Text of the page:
Once Merritt had connected with Custer, the Federal cavalry began a general advance. Pennington’s men overran Confederate skirmishers from the 35th Virginia Battalion, but as his 18th Pennsylvania moved ahead on the Back Road, they were stopped by the 1st and 2nd Virginia Cavalry. Further east, US Col. Charles R. Lowell’s Reserve Brigade pushed south on the Valley Pike, while west of the Pike, Col. James Kidd’s and Gen. Tom Devin’s brigades did the same. Although Lomax only had two of his four brigades - well under 1,000 troopers - they obstinately blocked Lowell’s advance, so Devin was ordered to see if he could outflank Lomax’s left. Custer wasn’t having much luck either, and as the morning slipped away, he decided to send all of his men ahead, and try to work around Rosser’s left flank. With Kidd’s support on his left, Custer ordered Pennington and Wells to press ahead, sending the 18th Pennsylvania, and 8th and 22nd New York to the west, in an attempt to get on Rosser’s flank.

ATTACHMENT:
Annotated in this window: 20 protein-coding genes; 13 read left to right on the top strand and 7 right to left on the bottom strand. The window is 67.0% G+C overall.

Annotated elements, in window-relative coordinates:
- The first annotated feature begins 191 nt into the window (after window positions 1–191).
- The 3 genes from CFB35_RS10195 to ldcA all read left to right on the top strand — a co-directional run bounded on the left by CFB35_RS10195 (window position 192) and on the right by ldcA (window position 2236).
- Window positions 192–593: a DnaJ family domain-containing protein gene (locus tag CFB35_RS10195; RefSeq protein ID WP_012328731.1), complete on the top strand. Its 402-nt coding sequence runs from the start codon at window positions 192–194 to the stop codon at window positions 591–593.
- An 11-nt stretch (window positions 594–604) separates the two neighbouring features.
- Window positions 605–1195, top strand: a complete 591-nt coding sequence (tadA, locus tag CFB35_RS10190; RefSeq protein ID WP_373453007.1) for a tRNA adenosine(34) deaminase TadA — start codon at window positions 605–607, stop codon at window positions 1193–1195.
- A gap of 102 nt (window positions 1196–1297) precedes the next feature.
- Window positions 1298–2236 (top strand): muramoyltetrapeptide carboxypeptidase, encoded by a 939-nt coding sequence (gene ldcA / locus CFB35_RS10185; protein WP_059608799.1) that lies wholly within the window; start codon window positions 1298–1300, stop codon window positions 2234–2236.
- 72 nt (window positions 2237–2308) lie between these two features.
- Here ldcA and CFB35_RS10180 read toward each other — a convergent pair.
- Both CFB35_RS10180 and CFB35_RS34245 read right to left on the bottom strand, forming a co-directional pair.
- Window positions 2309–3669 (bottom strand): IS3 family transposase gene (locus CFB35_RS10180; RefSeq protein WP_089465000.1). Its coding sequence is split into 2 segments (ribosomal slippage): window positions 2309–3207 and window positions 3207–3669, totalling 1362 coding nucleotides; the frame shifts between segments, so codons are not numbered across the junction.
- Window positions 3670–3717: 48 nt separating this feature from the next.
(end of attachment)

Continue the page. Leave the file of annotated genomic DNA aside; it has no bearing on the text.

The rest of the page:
The action heated up, with Peirce’s guns firing relentlessly, and Confederate Major James Breathed’s artillery firing back in response. All along the Federal line, their greater numbers began to tell, and gradually the Confederate cavalry was pushed back. With this increased pressure, Custer personally led the 5th New York Cavalry in “one of the most splendid charges they ever made.,” racing up the slope just south of the Brook. The fighting intensified, with Munford’s troopers resisting as best they could. But then, as if scripted in a Shakespearean play, Custer’s flanking column appeared in the Confederate left rear.